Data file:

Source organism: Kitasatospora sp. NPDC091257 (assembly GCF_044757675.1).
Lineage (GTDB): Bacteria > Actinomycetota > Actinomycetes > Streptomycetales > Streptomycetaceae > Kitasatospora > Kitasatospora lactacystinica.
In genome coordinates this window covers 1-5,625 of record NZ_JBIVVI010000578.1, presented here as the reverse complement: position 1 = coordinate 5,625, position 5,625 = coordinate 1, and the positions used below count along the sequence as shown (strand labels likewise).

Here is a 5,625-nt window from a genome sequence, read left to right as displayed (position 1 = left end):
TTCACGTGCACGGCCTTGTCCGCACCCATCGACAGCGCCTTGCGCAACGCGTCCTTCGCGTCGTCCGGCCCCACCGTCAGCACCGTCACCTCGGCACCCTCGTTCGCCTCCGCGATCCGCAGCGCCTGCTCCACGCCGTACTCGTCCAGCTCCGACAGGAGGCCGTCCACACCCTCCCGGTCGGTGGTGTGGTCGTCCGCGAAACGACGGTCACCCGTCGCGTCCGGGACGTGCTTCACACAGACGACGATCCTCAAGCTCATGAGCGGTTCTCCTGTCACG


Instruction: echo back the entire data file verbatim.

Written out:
Source organism: Kitasatospora sp. NPDC091257 (assembly GCF_044757675.1).
Lineage (GTDB): Bacteria > Actinomycetota > Actinomycetes > Streptomycetales > Streptomycetaceae > Kitasatospora > Kitasatospora lactacystinica.
In genome coordinates this window covers 1-5,625 of record NZ_JBIVVI010000578.1, presented here as the reverse complement: position 1 = coordinate 5,625, position 5,625 = coordinate 1, and the positions used below count along the sequence as shown (strand labels likewise).

Here is a 5,625-nt window from a genome sequence, read left to right as displayed (position 1 = left end):
TTCACGTGCACGGCCTTGTCCGCACCCATCGACAGCGCCTTGCGCAACGCGTCCTTCGCGTCGTCCGGCCCCACCGTCAGCACCGTCACCTCGGCACCCTCGTTCGCCTCCGCGATCCGCAGCGCCTGCTCCACGCCGTACTCGTCCAGCTCCGACAGGAGGCCGTCCACACCCTCCCGGTCGGTGGTGTGGTCGTCCGCGAAACGACGGTCACCCGTCGCGTCCGGGACGTGCTTCACACAGACGACGATCCTCAAGCTCATGAGCGGTTCTCCTGTCACG